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Re: EQness of functions

> The case of
>  (let ((f #'(lambda ...)))
>       (eq f f))
> has no bearing on the issue of whether (eq f #'eq) is valid.  #'eq means
> (function eq), which may or may not result in something being done at
> run time to evaluate it; f is a variable reference whose value has already
> "been evaluated" at some prior time.  (eq f f) ought to always be true,
> modulo some kinds of number-optimization.

It is clear at least they we are not understanding each other.
I will try again nonetheless.  The problem may be that I am
talking about what FUNCTION should be and you seem to be talking
about what it is.

I want #'F to be a reference in the function namespace just as
plain F is a reference in the value namespace.

Consider the following in Scheme:

   (let ((f (lambda ...)))
     (eq f f))

This will return true.  In Common Lisp, I might write it as:

  (let ((f #'(lambda ...)))
    (eq f f))

but I might prefer:

  (flet ((f ...)) (eq #'f #'f))

I do not think that this additional transformation (into FLET) should
introduce any new uncertainty w.r.t. EQ -- because #'F, like F, is
just a reference (whose value has already been evaluated).  The
relevance of the LET example is that it and the FLET version should
(in my view) be equivalent.

Put another way, I suggest that FUNCTION should be interpeted as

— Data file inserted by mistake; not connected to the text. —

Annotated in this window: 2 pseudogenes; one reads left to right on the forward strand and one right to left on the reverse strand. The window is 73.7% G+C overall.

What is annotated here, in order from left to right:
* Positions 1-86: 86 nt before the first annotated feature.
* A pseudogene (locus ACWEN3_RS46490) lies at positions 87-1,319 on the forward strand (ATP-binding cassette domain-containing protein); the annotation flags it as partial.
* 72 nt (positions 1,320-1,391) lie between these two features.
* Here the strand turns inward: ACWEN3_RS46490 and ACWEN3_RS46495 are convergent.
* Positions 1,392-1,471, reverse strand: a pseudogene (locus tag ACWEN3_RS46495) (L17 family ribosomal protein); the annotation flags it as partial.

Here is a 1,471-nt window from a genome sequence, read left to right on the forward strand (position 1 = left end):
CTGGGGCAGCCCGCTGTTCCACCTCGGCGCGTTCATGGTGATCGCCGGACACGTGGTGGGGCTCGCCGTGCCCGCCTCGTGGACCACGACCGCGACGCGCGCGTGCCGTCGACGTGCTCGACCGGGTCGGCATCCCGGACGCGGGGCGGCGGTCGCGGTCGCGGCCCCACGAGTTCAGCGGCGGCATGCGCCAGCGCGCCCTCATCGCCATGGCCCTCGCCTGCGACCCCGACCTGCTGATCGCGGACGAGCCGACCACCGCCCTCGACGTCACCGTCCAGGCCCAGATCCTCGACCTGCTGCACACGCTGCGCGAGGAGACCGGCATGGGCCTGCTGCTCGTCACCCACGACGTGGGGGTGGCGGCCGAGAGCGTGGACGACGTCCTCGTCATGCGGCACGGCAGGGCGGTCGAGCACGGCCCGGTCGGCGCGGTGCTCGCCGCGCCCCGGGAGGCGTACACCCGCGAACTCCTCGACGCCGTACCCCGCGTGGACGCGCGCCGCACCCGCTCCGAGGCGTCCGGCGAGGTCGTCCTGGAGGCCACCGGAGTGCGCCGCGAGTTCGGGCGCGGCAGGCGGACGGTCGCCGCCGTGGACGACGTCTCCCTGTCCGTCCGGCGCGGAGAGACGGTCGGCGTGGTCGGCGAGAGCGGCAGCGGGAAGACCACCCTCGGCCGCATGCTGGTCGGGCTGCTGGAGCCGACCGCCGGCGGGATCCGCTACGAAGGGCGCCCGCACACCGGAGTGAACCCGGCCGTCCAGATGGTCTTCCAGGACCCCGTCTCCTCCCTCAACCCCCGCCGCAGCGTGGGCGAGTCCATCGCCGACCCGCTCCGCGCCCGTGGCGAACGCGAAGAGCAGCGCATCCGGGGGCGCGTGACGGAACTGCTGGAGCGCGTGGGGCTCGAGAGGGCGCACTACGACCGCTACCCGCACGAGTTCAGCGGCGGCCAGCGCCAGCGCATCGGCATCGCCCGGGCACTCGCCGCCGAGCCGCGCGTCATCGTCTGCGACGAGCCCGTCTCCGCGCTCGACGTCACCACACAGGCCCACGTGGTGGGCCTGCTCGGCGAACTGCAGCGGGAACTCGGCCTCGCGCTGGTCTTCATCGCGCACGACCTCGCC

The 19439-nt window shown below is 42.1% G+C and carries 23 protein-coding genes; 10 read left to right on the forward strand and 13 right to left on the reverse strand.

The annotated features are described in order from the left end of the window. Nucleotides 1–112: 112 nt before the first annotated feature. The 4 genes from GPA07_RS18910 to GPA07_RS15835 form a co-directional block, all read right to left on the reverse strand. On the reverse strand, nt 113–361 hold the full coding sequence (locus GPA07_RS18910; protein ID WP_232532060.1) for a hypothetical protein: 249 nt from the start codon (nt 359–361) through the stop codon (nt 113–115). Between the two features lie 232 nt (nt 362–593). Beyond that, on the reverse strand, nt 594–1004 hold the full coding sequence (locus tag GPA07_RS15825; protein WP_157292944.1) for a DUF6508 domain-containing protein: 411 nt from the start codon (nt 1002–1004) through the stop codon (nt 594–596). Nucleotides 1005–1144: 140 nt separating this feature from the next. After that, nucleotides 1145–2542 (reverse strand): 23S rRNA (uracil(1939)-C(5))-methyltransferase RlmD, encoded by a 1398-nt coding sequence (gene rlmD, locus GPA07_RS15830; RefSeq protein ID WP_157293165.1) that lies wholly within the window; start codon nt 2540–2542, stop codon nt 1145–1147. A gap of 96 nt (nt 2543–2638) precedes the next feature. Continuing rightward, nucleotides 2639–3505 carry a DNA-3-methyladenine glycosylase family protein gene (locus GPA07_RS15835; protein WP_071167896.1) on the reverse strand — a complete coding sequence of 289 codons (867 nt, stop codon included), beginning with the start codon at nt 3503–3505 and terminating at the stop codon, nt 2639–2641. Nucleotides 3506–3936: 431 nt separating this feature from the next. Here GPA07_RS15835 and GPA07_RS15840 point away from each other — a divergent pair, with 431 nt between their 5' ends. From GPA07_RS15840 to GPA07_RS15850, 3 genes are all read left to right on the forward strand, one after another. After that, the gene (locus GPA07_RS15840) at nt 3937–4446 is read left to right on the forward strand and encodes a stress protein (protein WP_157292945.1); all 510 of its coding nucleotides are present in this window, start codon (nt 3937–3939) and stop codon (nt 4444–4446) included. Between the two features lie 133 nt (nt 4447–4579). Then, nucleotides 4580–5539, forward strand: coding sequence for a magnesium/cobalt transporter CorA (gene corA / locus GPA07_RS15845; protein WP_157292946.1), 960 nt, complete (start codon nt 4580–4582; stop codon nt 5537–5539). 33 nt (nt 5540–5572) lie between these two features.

more or less a syntactic marker as in

    <form> ::= ... | (FUNCTION <function>) | ...

    <function> ::= <identifier> | (LAMBDA <lambda list> <form>*)

That is, (LAMBDA ...) in, say, ((LAMBDA ...) ...) has as its value
a function; (LAMBDA ...) in (FUNCTION (LAMBDA ...)) is interpreted
in more or less the same way; but in (... (LAMBDA ...) ...) it is not
[it's interpreted as a call to the (non-)function LAMBDA].  So in
the <identifier> case, FUNCTION simply indicates that the identifier
is a function name, not a variable.

In other words, I do not think of FUNCTION as an operation that
constructs a value -- it's not like LIST or MAKE-SYMBOL.  Furthermore,
I am not saying that Common Lisp currently treats FUNCTION in the way
I prefer -- I am saying that (in my opinion) it should.

Finally, recent messages have shown that the "may make a new object
each time" view of (FUNCTION <identifier>) provides some freedom that
can be exploited in various ways.  Whether this freedom is important
enough to determine the semantics is less clear.

I hope everyone isn't *too* tired of this.